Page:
By PATRICIA SIMPSON
April was a strange time at Mission Trails Regional Park and… oh yeah, pretty much for the rest of the world as well! While some of the trails were reopened for the local population to be able to exercise and enjoy nature while social distancing, the park was closed for most of the month due to the COVID-19 pandemic — perhaps to the benefit of our wild residents.
This year, the iNaturalist City Nature Challenge (CNC) was held April 24 through April 27. While normally cities across the globe compete to get the most observations, the most observers and the most species, this year was not considered a contest but instead observers were encouraged to catalog plants and wild creatures in their own neighborhoods, respecting stay at home orders.
This year, MTRP neighbors found 269 different species of living organisms in the park and surrounding neighborhoods, from plants, insects, mammals to fungi, lichens, and reptiles. The species documented during the CNC offers scientists a snapshot of the most common ones encountered on the trails. Congratulations to milliebasden who found 144 species and docprt who tallied an impressive 93!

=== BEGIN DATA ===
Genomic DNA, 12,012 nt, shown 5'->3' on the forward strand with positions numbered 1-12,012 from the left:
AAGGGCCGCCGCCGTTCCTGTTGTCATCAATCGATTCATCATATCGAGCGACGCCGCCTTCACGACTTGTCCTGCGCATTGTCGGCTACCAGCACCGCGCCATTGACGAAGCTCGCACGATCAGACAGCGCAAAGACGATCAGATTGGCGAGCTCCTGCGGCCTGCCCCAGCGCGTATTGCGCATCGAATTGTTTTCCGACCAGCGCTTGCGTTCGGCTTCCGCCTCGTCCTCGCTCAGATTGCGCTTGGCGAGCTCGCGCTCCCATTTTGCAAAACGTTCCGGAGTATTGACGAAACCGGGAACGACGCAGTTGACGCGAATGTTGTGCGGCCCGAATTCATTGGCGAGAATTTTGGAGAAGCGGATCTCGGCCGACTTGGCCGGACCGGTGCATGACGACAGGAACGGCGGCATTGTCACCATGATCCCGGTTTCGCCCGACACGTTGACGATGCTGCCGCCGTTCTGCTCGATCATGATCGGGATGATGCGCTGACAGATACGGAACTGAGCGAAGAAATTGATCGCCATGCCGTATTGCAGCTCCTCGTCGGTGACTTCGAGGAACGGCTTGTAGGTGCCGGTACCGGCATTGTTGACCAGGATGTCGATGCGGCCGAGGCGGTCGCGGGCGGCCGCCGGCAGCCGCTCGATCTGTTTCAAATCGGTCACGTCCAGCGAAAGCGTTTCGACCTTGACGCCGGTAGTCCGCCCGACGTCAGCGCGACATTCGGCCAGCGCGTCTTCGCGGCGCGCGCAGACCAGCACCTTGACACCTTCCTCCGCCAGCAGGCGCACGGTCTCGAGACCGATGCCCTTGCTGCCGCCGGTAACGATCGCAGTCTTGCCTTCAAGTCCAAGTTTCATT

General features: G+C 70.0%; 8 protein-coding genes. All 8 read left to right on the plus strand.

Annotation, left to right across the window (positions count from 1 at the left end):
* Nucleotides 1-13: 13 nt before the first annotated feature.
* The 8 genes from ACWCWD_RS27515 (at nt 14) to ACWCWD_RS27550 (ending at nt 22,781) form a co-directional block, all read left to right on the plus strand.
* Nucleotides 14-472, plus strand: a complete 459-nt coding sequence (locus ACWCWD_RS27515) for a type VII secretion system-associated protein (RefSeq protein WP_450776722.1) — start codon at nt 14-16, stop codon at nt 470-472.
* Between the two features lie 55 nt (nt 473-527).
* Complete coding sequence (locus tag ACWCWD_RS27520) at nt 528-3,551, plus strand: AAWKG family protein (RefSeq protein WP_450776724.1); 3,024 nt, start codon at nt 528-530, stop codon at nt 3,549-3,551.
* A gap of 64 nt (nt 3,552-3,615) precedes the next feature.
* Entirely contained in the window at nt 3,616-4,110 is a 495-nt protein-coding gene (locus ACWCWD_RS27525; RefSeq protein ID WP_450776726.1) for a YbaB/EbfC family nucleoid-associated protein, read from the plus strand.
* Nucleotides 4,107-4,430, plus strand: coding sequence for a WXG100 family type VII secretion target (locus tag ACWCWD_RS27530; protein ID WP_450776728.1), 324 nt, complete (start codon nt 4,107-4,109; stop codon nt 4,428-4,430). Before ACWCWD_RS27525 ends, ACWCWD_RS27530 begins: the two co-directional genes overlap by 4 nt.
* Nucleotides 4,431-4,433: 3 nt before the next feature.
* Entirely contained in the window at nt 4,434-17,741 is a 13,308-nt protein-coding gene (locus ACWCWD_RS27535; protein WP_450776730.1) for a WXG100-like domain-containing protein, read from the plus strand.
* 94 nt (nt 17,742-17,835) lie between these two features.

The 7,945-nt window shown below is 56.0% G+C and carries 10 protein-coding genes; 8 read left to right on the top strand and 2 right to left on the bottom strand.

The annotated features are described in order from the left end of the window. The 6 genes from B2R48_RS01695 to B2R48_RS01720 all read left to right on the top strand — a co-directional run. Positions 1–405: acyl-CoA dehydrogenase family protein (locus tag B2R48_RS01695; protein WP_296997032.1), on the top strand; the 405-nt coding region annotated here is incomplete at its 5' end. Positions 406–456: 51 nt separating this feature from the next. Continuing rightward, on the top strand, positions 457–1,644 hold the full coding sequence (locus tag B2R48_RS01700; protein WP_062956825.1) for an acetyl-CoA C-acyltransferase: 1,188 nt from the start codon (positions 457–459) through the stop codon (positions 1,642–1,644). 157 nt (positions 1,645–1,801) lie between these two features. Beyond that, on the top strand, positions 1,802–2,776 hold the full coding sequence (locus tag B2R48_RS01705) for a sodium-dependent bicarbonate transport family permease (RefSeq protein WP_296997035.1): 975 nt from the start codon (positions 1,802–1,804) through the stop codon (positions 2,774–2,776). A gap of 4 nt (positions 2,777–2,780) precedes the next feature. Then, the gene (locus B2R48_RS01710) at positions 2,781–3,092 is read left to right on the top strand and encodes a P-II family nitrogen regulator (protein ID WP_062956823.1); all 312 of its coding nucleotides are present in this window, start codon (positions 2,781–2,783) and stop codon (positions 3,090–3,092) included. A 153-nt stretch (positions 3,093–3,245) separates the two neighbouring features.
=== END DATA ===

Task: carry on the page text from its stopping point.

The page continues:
Surprisingly, the Coast Morning Glory (Calystegia macrostegia) was the most reported plant, perhaps readily capturing people’s attention with its delicate white trumpet-shaped bloom. Even more surprising was the Northern Mockingbird and California Towhee taking second and third places to the first place Rufous-crowned sparrow in the bird category. Of course, when it comes to reptiles, the Western Fence Lizard was sure to impress his audiences with push-up displays and once again took first place.
For a complete list of species spotted at MRTP during the four-day bioblitz, visit bit.ly/2U1fOoU. If you would like to learn more about all of our county’s residents, big and small, hairy and smooth, striking and odd, please visit the San Diego City Nature Challenge page at bit.ly/300SHij and browse through the 17,000 plus observations that have been posted there! This is a great way to “travel and visit” the county right from the comfort of your own home.
Stay healthy everyone and see you at the 2021 City Nature Challenge!
—Patricia Simpson is a trail guide at Mission trails Regional Park.